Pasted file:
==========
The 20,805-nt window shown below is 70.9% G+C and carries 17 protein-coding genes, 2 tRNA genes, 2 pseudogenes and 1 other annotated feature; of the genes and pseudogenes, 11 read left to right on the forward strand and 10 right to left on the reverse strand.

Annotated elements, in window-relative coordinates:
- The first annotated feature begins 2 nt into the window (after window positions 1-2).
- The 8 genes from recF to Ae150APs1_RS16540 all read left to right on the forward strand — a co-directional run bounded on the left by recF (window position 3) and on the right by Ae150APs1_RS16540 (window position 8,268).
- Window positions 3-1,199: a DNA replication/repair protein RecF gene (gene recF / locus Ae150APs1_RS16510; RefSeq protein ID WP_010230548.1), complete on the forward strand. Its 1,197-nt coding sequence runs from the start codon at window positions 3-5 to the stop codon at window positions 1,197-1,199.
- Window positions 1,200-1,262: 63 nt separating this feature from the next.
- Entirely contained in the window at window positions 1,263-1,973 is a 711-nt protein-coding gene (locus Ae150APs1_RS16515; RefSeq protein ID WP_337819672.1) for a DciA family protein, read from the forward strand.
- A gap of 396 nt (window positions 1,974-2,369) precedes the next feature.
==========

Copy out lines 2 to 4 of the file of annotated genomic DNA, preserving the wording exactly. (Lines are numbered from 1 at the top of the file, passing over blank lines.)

Annotated elements, in window-relative coordinates:
- The first annotated feature begins 2 nt into the window (after window positions 1-2).
- The 8 genes from recF to Ae150APs1_RS16540 all read left to right on the forward strand — a co-directional run bounded on the left by recF (window position 3) and on the right by Ae150APs1_RS16540 (window position 8,268).